On this day in Alabama history: Second Treaty of Washington ratified

On this day in Alabama history: Second Treaty of Washington ratified
This print from the 1832 "The History of the Indian Tribes of North America" was likely made from a portrait of Opothle Yoholo by famed painter Charles Bird King. Opothle Yoholo (ca. 1798-1863) was a leader of the Tuckabatchee Creeks and became the principal chief of the Creek Nation. He was one of the most outspoken opponents of Creek removal. (From Encyclopedia of Alabama, print by McKenney and Hall, Birmingham Public Library Tutwiler Collection of Southern History and Literature)

April 22, 1826

The Treaty of Washington was a compromise between the Creek nation and the United States, replacing a fraudulent treaty signed a year earlier that ceded huge swaths of Indian territory to Alabama. Under the new agreement, the Creeks retained about 3 million acres in the Coosa and Tallapoosa River watersheds that had been promised to the state in the previous Treaty of Indian Springs.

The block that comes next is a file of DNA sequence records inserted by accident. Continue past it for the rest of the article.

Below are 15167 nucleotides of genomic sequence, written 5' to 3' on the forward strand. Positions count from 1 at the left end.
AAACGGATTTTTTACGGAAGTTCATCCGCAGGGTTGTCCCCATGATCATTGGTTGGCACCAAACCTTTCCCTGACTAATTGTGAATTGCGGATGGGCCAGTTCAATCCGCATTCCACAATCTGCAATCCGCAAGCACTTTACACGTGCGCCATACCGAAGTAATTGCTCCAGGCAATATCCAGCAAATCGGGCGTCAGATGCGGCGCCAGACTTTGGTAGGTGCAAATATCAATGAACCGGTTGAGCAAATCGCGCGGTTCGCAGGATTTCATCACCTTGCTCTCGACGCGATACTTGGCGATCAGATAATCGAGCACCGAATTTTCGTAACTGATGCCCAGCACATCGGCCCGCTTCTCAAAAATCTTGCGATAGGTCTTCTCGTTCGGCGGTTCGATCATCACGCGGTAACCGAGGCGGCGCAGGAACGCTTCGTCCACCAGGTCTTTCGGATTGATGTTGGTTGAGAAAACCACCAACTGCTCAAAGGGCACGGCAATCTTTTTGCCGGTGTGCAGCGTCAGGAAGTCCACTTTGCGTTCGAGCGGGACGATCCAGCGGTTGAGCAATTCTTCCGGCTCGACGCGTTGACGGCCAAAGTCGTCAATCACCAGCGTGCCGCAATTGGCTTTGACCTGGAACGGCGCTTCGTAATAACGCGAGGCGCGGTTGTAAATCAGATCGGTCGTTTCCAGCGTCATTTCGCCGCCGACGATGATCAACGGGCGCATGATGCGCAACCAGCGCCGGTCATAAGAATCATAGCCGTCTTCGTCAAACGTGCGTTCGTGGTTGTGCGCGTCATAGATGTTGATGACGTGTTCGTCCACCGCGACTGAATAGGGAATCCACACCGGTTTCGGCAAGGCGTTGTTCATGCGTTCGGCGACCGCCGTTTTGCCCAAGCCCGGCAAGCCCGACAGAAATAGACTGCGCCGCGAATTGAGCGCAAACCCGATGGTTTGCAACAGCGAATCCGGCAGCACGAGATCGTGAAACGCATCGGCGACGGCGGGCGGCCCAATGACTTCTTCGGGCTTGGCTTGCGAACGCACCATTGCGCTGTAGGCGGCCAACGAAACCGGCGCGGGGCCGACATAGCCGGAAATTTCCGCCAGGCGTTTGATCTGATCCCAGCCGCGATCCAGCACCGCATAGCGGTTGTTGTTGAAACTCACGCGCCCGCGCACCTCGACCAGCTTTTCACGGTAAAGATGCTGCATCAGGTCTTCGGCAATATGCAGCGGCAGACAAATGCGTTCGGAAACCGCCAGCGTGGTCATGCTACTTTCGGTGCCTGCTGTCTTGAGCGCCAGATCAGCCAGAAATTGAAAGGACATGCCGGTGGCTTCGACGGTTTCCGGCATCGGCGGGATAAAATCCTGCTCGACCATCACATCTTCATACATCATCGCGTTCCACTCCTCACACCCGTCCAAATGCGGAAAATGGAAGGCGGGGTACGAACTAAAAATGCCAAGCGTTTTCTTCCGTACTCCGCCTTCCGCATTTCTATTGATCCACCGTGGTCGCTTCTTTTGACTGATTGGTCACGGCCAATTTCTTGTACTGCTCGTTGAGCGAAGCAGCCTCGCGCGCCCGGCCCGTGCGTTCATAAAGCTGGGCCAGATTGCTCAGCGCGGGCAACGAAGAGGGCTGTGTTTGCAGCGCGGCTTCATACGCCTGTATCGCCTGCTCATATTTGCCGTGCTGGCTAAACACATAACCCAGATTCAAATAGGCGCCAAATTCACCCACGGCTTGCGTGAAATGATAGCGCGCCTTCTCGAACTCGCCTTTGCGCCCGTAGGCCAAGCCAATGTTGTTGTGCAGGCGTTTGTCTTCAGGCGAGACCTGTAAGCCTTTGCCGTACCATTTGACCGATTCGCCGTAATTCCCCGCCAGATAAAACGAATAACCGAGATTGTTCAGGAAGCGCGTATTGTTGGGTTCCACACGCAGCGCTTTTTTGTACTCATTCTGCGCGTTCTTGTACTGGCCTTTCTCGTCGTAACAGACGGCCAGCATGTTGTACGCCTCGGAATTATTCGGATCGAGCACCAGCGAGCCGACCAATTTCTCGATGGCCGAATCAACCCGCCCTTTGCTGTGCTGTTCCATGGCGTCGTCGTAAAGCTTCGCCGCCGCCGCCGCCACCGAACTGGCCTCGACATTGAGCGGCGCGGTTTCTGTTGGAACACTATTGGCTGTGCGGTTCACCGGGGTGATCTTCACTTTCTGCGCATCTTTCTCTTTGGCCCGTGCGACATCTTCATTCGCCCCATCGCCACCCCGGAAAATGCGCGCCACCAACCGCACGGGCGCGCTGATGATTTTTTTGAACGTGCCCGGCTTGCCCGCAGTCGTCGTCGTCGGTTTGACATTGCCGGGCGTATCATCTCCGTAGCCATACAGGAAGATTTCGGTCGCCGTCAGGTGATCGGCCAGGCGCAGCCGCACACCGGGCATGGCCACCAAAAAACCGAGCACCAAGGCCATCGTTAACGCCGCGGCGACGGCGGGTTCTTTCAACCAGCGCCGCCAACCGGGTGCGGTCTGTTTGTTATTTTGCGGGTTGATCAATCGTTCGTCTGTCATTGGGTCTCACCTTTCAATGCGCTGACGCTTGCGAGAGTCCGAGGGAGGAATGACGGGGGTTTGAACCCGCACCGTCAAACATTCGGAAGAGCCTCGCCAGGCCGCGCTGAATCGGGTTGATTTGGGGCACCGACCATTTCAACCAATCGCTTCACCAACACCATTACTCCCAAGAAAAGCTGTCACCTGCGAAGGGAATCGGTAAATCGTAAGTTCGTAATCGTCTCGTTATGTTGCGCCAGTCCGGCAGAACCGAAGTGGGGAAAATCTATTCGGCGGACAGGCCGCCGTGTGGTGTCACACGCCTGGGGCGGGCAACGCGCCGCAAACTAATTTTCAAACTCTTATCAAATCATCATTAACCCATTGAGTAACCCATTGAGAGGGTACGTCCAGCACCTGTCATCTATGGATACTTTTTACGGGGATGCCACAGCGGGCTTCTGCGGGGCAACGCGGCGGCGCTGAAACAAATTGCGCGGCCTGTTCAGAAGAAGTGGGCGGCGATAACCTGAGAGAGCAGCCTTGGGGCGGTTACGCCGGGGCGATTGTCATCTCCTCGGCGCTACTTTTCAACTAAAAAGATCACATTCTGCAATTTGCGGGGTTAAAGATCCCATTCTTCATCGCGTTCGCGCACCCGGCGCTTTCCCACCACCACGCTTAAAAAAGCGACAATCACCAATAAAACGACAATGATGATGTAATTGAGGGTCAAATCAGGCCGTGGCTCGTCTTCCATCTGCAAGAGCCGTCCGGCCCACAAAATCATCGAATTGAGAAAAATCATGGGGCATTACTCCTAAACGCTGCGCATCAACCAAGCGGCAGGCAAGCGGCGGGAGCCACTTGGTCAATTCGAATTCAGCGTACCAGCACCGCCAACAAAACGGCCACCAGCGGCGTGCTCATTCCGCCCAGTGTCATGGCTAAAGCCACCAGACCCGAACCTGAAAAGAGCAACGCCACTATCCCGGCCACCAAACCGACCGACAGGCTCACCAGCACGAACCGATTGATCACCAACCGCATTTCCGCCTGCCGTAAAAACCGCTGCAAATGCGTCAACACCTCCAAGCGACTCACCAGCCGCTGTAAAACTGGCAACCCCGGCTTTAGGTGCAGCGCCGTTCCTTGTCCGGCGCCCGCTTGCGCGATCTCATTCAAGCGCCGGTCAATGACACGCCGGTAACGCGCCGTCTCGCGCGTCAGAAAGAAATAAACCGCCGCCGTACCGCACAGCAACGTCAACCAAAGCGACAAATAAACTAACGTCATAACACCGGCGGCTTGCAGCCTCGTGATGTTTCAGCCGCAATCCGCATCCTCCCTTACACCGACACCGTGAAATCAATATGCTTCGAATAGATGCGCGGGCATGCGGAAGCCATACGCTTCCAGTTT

An investigation ordered by President John Quincy Adams concluded that the Treaty of Indian Springs was illegitimate. But the victory for the Creeks was short-lived. Many Alabamians believed the new treaty cheated them. Over time, they illegally extended Alabama law into Creek territory, with the support of Andrew Jackson, who became president in 1828. Four years later, the Creeks ceded all territory east of the Mississippi in the Treaty of Cusseta. Under that treaty, and the previously approved Indian Removal Act of 1830, the path was now clear for the forced relocation west by the U.S. military of the Creeks and other Native Americans in Alabama, in what later became known as the Trail of Tears.

Read more at Encyclopedia of Alabama.

For more on Alabama’s Bicentennial, visit Alabama 200.

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